A young Dutch watchmaker living his dream, that’s basically what is happening to Yvo Staudt right now. A clever guy who has an eye for detail, who is capable of making watches and who understands what it takes to market his watches properly. Earlier this year, Yvo Staudt introduced to us the Staudt Praeludium Chronograph as we reported here. There’s also a bit more background on Yvo Staudt himself in that article, so go ahead and have a read. Today, however, we will go hands-on with the Staudt Praeludium Chronograph. It will be about the watch, not the man.
One of the first things that come to mind if I look at the Staudt Praeludium Chronograph (besides practising a few times to pronounce the model name correctly), is that it also could have been something cool from the 1950s with its pump pushers. Especially with the Milanese bracelet attached, the watch has this vintage feel to it.
It has been a while that I started a watch review by talking about the bracelet. But if you are a regular reader of Fratello, you probably know how sensitive I am about bracelets. And this one, on the Staudt Praeludium Chronograph, really stands out. In look & feel, but surely also because of the high quality. This is not your average mesh bracelet from Hong Kong that you will find being offered for a few bucks on eBay to spice up your (vintage) watch.
For a long time, these ‘Milanese’ or mesh bracelets were linked to dress watches, in gold. Beautiful thin and fine ‘knitted’ bracelets for handsome elegant watches. But the steel mesh bracelet could also be found for sports watches. Divers and chronographs, the heavy Milanese bracelets give them a totally different look and feel from the leather straps or regular – more Oyster-ish – looking bracelets. The Milanese bracelet used by Staudt for their Praeludium Chronograph is very similar to what we’ve seen on the Breitling SuperOcean for example. It is a ‘public secret’ that these Milanese bracelets are being produced by the Staib company in Pforzheim (Germany). These are being regarded as one of the best on the market, and Staudt seems to be sourcing them from this Pforzheim company as well. For just a small premium, Staudt will deliver the Praeludium Chronograph on this mesh bracelet. To me, a no-brainer. It does the make the chronograph also a bit heavier on the wrist, but also adds some visual presence to the watch.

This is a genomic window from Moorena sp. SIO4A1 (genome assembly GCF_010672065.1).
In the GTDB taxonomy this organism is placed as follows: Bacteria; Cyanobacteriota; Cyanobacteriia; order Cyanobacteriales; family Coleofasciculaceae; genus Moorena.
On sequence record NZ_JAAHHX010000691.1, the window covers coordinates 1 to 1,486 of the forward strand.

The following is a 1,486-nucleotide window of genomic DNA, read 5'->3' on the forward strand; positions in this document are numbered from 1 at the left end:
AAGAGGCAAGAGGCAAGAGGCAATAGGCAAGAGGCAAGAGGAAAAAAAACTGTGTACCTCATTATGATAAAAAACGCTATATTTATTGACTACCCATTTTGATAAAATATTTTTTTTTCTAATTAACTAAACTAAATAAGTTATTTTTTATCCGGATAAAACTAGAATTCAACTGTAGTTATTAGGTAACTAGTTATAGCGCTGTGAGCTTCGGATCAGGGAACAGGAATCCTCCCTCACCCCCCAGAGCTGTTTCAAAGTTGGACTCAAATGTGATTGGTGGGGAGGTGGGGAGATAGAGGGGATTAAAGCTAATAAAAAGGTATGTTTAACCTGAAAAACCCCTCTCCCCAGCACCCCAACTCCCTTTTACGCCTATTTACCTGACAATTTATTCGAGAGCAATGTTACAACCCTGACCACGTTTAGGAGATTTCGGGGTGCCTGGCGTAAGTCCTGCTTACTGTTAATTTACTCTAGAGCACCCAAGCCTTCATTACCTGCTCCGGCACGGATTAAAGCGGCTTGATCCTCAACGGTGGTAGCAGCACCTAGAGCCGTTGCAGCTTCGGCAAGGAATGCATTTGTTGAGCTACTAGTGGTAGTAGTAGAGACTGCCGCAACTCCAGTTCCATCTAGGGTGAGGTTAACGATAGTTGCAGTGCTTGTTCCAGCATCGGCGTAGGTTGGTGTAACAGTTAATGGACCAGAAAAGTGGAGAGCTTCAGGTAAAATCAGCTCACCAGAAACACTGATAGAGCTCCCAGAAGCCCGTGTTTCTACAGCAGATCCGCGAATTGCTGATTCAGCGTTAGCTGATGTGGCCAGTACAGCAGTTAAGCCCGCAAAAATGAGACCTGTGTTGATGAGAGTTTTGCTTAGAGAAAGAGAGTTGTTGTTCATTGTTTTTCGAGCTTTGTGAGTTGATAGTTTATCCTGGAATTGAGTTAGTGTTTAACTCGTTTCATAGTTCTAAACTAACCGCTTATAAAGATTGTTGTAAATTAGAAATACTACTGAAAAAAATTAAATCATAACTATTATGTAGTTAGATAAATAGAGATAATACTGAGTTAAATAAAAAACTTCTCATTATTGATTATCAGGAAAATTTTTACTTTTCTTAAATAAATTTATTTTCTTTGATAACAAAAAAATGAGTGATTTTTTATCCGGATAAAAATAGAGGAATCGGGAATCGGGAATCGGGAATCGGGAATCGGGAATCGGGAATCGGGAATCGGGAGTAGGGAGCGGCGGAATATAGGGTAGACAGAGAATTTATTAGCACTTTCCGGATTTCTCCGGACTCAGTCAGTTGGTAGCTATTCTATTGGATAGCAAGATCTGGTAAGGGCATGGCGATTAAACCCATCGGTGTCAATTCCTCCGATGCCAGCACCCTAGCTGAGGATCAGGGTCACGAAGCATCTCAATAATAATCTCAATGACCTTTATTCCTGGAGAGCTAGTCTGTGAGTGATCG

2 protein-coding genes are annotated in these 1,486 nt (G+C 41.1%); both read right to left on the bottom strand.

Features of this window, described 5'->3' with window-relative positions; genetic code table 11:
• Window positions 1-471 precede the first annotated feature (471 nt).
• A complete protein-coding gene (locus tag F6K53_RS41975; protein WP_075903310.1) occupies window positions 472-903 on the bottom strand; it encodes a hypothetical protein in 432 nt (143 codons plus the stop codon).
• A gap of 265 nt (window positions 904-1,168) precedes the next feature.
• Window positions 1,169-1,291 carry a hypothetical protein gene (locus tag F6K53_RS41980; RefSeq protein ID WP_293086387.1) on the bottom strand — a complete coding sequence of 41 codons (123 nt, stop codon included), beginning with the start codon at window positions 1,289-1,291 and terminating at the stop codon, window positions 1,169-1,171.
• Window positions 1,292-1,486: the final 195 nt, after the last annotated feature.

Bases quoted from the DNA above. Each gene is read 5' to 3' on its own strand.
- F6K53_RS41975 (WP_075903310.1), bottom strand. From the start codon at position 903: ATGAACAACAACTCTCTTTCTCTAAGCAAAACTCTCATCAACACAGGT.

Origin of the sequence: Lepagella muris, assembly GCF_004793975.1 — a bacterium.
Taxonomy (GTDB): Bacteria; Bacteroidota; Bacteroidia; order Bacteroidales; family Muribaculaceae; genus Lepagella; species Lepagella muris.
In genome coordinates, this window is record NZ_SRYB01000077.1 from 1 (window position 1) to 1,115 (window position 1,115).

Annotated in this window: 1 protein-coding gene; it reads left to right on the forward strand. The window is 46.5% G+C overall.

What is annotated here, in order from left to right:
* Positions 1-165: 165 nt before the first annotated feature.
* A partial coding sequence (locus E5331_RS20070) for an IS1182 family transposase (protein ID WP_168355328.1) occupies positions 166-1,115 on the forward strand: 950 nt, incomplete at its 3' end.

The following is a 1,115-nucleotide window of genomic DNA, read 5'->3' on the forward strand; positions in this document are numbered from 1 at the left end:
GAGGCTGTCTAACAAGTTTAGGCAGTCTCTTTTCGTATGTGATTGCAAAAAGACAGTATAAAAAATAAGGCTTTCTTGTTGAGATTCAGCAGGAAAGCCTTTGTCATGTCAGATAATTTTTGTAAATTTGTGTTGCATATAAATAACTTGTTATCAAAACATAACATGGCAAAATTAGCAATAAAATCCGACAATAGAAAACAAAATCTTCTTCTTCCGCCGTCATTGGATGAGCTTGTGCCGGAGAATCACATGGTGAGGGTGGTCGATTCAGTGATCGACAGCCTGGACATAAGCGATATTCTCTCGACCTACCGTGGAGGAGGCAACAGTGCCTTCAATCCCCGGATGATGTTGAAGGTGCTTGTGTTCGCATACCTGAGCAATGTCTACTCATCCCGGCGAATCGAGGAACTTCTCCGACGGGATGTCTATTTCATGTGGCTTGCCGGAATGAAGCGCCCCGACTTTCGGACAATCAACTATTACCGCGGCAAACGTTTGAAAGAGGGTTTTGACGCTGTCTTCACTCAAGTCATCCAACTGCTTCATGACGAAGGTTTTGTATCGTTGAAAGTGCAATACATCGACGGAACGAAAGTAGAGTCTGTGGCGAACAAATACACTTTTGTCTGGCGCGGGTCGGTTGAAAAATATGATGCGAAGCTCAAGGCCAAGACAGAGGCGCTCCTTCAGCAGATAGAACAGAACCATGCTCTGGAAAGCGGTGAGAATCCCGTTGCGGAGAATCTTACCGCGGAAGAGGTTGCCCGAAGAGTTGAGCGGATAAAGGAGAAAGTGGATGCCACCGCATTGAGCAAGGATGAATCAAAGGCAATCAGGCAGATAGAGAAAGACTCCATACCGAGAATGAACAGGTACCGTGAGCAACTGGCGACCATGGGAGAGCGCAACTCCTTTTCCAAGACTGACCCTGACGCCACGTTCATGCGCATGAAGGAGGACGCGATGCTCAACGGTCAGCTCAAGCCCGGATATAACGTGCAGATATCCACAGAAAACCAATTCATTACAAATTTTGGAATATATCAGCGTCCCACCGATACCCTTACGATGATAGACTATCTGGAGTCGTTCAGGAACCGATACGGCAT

Of course, the Staudt Praeludium Chronograph also comes on an alligator strap. You will save a few bucks on the Milanese bracelet, but rest assured that you need to have the alligator strap replaced at some point. When wearing it daily, this can be as quick as after a year, depending on your activities. An alligator strap also will not come cheap. My advice is, therefore (always) to buy the watch on the corresponding bracelet and add a strap later on if you want. Then, you can always opt for a nice calf strap if you want to cut costs.
The stainless steel round case measures 41mm x 13.6mm, so it is definitely not a small or thin watch, but I found the ratio to be fine. I wouldn’t mind a thinner watch these days, but given the fact that we are dealing with a chronograph here, 13.6mm height is very acceptable. 41mm is also a good size for a watch, I feel I am a bit fed up with large watches, unless it fits the concept or heritage of a watch, like a Panerai for example, or an IWC Big Pilot’s watch. Lug-to-lug size also seems to be important these days, as we get many people asking us about this dimension when we publish a watch review (or mainly after we’ve done so, and often the watch is already back to the manufacture so we can’t check ourselves). In this case, it is 51.4mm. Between the lugs fits a 22mm strap or bracelet. Especially when you opt for the bracelet and want to add a strap yourself, this size is important to remember. The lugs are quite long, but sleek and have a nice polished finish. The pump pushers and elegant crown also keep the dimensions very sane and prevent the Staudt Praeludium Chronograph from being bulky.
Actually, with a nice alligator strap, this Praeludium Chronograph could also work very well as a watch for formal occasions.